At the SQL bits keynote today, we announced the release of SQL Server 2019 community technology preview 2.3, the fourth in a monthly cadency of preview releases. Previewed in September 2018, SQL Server 2019 is the first release of SQL Server to closely integrate Apache Spark™ and HDFS with SQL Server in a unified data platform.
There’s not a giant list but there are some interesting items on it. Click through for the full list.
When to use Blob vs ADLS Gen2
New analytics projects should use ADLS Gen2, and current Blob storage should be converted to ADLS Gen2, unless these are non-analytical use cases that only need object storage rather than hierarchical storage (i.e. video, images, backup files), in which case you can use Blob Storage and save a bit of money on transaction costs (storage costs will be the same between Blob and ADLS Gen2 but transaction costs will be a bit higher for ADLS Gen2 due to the overhead of namespaces).
Looks like there are still some things missing from Gen2, so don’t automatically jump on an upgrade. Read the documentation first to make sure you aren’t relying on something which isn’t there yet.
Sometimes you don’t have the perfect development environment for SQL Server, sometimes you deploy to things like SQL Azure and want to test locally, for various reasons it is possible that you want to deploy to one version of SQL Server but set the project properties to a different version of SQL Server. If you find yourself in this situation you might need to use the parameter AllowIncompatiblePlatform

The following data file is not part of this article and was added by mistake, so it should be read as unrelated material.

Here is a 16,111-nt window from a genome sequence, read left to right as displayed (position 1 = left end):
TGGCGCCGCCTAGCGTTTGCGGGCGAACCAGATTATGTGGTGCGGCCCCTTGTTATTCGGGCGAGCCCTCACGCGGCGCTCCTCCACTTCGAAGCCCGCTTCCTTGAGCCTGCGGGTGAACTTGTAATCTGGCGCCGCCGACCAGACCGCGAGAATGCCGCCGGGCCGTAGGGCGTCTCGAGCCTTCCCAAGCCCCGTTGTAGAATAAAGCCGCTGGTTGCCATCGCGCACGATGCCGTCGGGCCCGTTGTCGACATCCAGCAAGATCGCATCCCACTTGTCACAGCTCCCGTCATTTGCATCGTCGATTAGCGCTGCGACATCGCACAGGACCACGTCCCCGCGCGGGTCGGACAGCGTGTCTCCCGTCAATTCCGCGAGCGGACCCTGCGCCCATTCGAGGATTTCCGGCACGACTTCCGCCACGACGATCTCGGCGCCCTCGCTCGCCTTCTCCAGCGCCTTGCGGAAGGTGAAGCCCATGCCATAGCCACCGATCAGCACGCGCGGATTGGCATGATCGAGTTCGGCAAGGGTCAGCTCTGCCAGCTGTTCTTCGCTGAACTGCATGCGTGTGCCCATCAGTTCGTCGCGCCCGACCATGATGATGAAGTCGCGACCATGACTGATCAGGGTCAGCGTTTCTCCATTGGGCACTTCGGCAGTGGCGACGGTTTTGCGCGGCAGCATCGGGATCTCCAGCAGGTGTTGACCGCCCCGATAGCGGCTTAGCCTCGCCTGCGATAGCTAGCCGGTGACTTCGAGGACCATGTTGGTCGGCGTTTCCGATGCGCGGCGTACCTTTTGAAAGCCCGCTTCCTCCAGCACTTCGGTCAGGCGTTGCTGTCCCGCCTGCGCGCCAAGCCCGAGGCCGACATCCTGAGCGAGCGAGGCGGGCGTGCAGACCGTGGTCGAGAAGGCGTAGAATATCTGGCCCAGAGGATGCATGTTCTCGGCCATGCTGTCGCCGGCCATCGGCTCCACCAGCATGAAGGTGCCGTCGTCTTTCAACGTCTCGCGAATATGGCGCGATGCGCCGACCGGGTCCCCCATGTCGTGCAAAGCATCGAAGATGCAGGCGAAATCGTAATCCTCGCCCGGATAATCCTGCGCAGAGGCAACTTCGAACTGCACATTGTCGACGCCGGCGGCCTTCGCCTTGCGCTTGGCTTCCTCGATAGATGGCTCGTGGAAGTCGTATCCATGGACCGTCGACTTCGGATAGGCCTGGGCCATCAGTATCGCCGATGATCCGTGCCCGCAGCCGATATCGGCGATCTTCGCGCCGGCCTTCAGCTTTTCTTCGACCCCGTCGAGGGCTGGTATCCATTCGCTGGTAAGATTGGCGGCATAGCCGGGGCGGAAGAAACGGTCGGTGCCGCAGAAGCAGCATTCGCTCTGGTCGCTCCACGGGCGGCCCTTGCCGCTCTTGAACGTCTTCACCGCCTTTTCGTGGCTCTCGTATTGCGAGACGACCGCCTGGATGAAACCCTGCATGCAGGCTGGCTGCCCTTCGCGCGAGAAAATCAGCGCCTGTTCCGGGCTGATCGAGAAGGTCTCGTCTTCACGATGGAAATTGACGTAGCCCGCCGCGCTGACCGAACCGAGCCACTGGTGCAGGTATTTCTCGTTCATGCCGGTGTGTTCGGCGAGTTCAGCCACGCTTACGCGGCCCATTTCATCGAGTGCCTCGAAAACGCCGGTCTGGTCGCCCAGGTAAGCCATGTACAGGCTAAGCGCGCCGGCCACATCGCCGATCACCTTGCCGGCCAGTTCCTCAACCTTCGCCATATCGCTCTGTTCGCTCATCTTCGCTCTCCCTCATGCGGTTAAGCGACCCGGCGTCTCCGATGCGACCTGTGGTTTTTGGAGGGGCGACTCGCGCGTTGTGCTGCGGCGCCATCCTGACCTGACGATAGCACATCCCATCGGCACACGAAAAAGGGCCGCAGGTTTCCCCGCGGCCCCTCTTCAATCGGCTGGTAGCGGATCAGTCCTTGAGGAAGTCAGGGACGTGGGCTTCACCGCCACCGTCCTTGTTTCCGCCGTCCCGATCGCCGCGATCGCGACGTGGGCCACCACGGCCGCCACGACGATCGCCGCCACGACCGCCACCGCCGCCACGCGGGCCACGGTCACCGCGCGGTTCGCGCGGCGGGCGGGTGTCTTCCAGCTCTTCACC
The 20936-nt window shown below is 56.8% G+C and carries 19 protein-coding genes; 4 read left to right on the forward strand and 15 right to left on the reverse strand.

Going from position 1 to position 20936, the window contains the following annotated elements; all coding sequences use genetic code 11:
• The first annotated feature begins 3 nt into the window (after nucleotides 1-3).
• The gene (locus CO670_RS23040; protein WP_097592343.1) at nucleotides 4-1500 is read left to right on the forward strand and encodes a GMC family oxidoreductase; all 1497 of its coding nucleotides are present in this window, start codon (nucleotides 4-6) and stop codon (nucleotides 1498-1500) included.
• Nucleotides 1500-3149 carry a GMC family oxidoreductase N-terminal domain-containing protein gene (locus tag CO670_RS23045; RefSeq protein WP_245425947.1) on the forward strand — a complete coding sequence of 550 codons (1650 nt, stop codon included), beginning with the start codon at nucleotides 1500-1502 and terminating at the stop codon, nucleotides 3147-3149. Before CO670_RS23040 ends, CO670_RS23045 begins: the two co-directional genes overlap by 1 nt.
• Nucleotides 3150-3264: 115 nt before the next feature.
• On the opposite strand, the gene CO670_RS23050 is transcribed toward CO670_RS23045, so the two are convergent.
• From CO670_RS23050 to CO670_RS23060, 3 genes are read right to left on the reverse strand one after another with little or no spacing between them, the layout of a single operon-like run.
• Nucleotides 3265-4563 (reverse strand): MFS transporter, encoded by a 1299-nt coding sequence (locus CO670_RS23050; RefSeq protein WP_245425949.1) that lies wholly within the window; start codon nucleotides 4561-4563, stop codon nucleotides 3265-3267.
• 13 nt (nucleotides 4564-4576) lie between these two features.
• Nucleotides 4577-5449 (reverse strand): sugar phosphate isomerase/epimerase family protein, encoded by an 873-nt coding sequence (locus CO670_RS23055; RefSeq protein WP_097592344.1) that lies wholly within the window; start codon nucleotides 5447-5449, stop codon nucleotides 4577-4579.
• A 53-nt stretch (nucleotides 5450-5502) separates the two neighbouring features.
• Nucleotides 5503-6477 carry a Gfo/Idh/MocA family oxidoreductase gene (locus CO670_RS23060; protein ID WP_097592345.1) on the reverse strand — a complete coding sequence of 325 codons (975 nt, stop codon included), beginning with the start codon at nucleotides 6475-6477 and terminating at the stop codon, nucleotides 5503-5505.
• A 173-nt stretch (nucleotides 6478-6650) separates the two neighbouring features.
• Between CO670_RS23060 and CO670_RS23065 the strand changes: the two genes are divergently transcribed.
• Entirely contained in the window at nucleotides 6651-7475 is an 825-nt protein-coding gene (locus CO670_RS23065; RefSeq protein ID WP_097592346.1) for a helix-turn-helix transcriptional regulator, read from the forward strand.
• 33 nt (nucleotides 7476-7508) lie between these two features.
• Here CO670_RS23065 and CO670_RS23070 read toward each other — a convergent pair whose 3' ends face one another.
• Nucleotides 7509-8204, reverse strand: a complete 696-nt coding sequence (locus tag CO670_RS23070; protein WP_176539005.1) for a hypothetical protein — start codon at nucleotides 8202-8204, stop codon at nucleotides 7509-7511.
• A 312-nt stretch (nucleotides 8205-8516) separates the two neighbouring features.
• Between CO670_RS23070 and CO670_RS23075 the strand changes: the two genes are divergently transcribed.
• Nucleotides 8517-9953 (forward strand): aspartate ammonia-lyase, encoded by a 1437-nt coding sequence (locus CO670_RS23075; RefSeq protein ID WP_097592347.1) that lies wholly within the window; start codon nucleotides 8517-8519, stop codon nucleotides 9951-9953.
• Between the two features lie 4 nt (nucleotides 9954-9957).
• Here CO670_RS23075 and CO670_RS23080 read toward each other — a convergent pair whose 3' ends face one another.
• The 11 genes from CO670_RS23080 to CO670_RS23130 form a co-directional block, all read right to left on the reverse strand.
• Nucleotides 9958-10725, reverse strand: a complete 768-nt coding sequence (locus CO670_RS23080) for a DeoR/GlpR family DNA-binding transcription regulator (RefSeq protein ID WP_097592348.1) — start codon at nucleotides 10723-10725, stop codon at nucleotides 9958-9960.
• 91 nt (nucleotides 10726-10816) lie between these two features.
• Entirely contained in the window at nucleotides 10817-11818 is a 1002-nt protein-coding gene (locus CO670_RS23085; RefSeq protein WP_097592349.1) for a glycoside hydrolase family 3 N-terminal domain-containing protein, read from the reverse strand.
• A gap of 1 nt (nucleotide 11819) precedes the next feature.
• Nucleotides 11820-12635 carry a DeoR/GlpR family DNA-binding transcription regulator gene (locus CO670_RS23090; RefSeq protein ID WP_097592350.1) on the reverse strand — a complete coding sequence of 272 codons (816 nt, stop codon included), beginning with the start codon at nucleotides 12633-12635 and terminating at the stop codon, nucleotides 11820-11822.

which essentially says “I know I said the project is for SQL 2017 but I am deploying to SQL 2014”, anytime you say this you also sign the contract that says “If I am deploying to a lower version then I have made sure I haven’t used any keywords or object types that didn’t exist in that version and also if everything fails then so be it, I live with my choices every day”.
The story is a little complicated, but Ed straightens it out for us.
Wait! Before you install that next SQL Server, hold up. Are you sure you’re using the right version?
I know, management wants you to stay on an older build, and the vendor says they’ll only support older versions, but now’s your chance to make your case for a newer version – and I’m gonna help you do it.
I’m going to go from the dark ages forward, making a sales pitch for each newer version.
My branch logic is easier: if you need the data today, SQL Server 2017. If you need the data later this year, SQL Server 2019. If you hate your company and yourself, SQL Server 6.5.
Andy Levy has a problem. Well, about 8000 of them. In part 1, he describes the plan:
How do you move eight thousand databases in a reasonable amount of time? I spent about an hour and a half one morning hashing ideas out w/ folks in the dbatools Slack channel, plus several conversations in the office and with our hosting provider.
We missed the estimated time for our go/no-go decision by five minutes. With the number of moving parts, databases in play, unexpected delays, and amount of testing we had to do, that’s pretty good! My colleague and I had some additional work we needed to take care of after the team declared the migration a success. Agent jobs needed to be enabled, overnight job startups monitored, things like that. We called it a day after about 14 hours in the office.